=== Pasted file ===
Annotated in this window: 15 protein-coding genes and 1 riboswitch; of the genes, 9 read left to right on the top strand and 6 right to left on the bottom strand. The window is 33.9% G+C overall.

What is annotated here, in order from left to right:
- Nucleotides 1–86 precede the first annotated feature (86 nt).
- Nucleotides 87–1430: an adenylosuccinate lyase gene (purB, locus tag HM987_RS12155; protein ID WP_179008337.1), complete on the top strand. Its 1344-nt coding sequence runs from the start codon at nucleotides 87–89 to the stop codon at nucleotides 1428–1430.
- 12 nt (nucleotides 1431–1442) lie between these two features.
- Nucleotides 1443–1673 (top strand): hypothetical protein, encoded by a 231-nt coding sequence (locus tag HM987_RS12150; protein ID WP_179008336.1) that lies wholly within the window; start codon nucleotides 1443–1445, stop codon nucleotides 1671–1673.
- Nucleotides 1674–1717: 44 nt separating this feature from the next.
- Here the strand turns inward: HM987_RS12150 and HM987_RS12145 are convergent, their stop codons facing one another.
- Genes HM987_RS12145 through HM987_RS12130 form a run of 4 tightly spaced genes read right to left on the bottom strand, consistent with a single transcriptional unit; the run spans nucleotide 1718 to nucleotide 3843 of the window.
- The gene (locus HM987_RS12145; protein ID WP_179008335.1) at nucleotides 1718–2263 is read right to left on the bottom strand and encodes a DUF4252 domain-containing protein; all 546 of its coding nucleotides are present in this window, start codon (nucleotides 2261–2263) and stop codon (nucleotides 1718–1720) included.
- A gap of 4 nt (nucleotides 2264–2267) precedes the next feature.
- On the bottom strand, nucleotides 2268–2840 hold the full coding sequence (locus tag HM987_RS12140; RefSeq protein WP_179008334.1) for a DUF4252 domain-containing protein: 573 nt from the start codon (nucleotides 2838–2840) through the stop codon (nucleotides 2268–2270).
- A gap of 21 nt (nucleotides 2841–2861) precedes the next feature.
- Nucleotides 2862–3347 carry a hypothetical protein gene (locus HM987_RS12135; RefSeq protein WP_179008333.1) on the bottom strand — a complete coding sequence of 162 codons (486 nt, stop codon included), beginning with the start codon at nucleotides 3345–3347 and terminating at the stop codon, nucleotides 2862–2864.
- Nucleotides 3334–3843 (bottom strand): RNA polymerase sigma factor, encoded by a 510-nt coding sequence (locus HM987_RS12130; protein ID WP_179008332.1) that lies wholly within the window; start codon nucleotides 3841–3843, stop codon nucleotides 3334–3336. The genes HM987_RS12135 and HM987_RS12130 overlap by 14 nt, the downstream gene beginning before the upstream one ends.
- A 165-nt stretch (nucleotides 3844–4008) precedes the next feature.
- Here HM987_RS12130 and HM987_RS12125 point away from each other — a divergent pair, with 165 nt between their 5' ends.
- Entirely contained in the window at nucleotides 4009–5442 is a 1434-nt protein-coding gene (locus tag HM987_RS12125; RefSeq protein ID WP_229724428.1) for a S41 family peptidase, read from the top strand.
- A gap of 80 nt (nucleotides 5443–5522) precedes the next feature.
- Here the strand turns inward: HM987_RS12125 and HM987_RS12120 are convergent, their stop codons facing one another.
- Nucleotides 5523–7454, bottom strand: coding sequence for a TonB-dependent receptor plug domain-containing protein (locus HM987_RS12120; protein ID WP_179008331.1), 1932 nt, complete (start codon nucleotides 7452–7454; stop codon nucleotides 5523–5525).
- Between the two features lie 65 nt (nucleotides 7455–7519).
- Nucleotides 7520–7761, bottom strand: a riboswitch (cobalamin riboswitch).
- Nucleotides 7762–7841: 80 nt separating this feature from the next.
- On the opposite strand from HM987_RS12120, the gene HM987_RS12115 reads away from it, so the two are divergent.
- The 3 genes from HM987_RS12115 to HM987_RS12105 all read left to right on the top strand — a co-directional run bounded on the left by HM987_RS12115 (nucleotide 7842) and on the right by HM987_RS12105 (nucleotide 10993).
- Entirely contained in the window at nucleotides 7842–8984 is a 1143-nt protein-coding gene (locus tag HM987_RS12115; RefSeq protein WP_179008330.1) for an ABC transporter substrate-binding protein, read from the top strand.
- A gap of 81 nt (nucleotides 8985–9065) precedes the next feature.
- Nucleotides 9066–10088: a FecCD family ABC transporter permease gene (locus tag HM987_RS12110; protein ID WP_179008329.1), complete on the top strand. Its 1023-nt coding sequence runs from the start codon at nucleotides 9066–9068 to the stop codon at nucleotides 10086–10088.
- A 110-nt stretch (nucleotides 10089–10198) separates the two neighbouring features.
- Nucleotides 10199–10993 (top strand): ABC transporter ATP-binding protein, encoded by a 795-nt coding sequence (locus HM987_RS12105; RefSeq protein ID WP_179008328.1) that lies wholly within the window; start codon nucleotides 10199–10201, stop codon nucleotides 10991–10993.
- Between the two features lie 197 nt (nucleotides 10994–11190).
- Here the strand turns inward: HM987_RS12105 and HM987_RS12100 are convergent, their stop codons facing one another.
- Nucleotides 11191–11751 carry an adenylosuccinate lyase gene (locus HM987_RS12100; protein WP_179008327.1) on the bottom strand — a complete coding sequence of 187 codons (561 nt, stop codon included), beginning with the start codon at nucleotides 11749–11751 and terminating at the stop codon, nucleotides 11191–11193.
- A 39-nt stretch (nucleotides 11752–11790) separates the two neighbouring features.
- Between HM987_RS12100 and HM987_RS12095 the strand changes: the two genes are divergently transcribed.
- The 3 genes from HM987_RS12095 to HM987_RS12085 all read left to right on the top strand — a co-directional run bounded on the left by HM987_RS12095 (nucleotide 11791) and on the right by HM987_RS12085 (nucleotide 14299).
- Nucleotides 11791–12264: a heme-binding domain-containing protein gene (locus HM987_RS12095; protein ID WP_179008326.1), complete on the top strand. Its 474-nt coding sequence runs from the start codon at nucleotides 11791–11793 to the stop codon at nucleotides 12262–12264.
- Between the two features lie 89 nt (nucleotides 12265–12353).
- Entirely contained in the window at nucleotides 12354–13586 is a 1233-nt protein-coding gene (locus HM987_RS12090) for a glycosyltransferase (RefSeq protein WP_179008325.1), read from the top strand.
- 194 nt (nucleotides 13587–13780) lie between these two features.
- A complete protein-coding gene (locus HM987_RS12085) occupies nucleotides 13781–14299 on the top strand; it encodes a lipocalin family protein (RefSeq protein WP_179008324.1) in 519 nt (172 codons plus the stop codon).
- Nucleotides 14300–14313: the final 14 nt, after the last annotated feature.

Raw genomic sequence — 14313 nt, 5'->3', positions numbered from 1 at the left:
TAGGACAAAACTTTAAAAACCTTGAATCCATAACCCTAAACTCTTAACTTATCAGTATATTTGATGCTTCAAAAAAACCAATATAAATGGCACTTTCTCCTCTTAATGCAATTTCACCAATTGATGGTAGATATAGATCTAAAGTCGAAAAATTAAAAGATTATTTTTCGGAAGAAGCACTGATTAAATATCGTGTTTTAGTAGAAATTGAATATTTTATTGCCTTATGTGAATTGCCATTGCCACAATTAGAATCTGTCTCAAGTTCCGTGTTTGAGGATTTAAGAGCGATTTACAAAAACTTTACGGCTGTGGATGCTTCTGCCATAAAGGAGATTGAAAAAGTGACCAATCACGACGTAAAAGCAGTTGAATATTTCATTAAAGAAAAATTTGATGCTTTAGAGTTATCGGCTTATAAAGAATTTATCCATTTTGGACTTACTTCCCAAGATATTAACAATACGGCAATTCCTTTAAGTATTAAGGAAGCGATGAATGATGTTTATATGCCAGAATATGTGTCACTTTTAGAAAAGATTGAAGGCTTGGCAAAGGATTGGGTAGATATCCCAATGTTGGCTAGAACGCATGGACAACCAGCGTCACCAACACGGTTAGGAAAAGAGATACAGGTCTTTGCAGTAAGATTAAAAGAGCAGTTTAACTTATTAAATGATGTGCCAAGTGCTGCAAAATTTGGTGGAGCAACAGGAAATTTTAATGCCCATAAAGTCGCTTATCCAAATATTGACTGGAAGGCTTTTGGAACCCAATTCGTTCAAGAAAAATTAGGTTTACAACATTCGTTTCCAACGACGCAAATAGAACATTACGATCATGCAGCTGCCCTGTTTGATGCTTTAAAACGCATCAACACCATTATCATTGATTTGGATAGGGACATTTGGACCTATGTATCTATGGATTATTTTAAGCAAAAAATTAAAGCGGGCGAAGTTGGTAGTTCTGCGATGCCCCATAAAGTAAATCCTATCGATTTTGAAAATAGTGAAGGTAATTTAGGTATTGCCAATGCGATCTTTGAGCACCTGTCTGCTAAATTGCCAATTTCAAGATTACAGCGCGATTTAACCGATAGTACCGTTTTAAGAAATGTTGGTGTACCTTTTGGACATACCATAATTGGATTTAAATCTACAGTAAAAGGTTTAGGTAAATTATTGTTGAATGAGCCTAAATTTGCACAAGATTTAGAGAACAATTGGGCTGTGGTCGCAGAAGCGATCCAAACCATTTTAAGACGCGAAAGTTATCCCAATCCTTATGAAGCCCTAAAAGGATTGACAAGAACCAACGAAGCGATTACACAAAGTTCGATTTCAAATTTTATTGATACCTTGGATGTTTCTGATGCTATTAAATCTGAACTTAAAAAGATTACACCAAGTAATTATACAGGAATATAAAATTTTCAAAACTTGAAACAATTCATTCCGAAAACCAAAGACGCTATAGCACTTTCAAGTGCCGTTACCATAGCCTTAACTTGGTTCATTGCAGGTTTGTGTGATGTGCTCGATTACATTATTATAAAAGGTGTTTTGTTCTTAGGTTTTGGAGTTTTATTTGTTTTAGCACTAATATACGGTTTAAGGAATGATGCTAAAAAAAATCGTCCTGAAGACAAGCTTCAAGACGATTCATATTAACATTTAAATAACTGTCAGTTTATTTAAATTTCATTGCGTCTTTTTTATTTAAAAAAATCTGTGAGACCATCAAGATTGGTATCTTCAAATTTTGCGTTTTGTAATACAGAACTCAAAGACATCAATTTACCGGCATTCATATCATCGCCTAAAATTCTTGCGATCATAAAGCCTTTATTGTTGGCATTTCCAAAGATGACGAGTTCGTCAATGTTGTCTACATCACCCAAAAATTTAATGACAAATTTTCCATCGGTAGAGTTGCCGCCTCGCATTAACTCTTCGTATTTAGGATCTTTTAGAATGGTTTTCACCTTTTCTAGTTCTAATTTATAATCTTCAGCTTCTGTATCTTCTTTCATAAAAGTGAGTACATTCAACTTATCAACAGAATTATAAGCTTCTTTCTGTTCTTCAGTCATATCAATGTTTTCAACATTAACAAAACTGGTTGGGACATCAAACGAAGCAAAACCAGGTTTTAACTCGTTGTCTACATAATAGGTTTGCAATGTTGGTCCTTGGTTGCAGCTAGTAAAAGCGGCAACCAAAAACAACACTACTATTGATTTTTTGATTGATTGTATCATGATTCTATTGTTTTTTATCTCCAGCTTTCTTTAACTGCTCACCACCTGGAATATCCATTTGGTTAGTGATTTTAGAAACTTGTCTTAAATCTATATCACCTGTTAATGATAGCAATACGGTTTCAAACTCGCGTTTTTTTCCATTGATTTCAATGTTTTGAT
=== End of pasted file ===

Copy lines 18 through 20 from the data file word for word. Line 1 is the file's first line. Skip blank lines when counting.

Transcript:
- Entirely contained in the window at nucleotides 4009–5442 is a 1434-nt protein-coding gene (locus tag HM987_RS12125; RefSeq protein ID WP_229724428.1) for a S41 family peptidase, read from the top strand.
- A gap of 80 nt (nucleotides 5443–5522) precedes the next feature.
- Here the strand turns inward: HM987_RS12125 and HM987_RS12120 are convergent, their stop codons facing one another.